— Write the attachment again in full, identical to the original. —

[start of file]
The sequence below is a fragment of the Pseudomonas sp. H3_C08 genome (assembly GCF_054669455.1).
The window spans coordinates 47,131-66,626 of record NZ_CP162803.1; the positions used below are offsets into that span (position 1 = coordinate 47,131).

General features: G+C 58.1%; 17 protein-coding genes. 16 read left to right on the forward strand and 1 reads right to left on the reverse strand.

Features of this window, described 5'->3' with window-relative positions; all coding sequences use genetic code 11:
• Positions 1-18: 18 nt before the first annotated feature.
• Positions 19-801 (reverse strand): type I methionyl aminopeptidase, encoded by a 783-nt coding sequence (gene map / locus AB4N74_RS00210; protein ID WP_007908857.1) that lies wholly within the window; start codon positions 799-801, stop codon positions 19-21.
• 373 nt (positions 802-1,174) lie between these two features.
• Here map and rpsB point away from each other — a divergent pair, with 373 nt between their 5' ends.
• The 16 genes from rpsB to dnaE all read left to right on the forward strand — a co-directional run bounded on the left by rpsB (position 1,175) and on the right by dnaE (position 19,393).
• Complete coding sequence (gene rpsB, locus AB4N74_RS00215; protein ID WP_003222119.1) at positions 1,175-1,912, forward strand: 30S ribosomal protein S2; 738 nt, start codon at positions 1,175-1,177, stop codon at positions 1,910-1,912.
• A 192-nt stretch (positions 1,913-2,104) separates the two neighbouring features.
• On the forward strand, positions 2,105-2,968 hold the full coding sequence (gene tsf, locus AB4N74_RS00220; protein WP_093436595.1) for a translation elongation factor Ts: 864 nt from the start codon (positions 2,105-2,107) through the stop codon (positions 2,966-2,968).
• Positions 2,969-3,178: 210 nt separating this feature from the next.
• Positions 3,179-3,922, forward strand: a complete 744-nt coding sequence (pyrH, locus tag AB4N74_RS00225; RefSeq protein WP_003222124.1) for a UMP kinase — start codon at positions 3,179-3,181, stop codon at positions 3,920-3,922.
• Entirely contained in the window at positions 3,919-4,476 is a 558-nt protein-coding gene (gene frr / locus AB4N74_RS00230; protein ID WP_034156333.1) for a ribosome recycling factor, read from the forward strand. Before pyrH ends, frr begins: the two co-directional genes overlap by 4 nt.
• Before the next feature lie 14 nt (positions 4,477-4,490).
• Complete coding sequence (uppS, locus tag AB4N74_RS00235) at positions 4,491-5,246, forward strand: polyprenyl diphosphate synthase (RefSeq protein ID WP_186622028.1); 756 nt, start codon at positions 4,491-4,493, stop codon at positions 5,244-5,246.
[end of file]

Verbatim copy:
The sequence below is a fragment of the Pseudomonas sp. H3_C08 genome (assembly GCF_054669455.1).
The window spans coordinates 47,131-66,626 of record NZ_CP162803.1; the positions used below are offsets into that span (position 1 = coordinate 47,131).

General features: G+C 58.1%; 17 protein-coding genes. 16 read left to right on the forward strand and 1 reads right to left on the reverse strand.

Features of this window, described 5'->3' with window-relative positions; all coding sequences use genetic code 11:
• Positions 1-18: 18 nt before the first annotated feature.
• Positions 19-801 (reverse strand): type I methionyl aminopeptidase, encoded by a 783-nt coding sequence (gene map / locus AB4N74_RS00210; protein ID WP_007908857.1) that lies wholly within the window; start codon positions 799-801, stop codon positions 19-21.
• 373 nt (positions 802-1,174) lie between these two features.
• Here map and rpsB point away from each other — a divergent pair, with 373 nt between their 5' ends.
• The 16 genes from rpsB to dnaE all read left to right on the forward strand — a co-directional run bounded on the left by rpsB (position 1,175) and on the right by dnaE (position 19,393).
• Complete coding sequence (gene rpsB, locus AB4N74_RS00215; protein ID WP_003222119.1) at positions 1,175-1,912, forward strand: 30S ribosomal protein S2; 738 nt, start codon at positions 1,175-1,177, stop codon at positions 1,910-1,912.
• A 192-nt stretch (positions 1,913-2,104) separates the two neighbouring features.
• On the forward strand, positions 2,105-2,968 hold the full coding sequence (gene tsf, locus AB4N74_RS00220; protein WP_093436595.1) for a translation elongation factor Ts: 864 nt from the start codon (positions 2,105-2,107) through the stop codon (positions 2,966-2,968).
• Positions 2,969-3,178: 210 nt separating this feature from the next.
• Positions 3,179-3,922, forward strand: a complete 744-nt coding sequence (pyrH, locus tag AB4N74_RS00225; RefSeq protein WP_003222124.1) for a UMP kinase — start codon at positions 3,179-3,181, stop codon at positions 3,920-3,922.
• Entirely contained in the window at positions 3,919-4,476 is a 558-nt protein-coding gene (gene frr / locus AB4N74_RS00230; protein ID WP_034156333.1) for a ribosome recycling factor, read from the forward strand. Before pyrH ends, frr begins: the two co-directional genes overlap by 4 nt.
• Before the next feature lie 14 nt (positions 4,477-4,490).
• Complete coding sequence (uppS, locus tag AB4N74_RS00235) at positions 4,491-5,246, forward strand: polyprenyl diphosphate synthase (RefSeq protein ID WP_186622028.1); 756 nt, start codon at positions 4,491-4,493, stop codon at positions 5,244-5,246.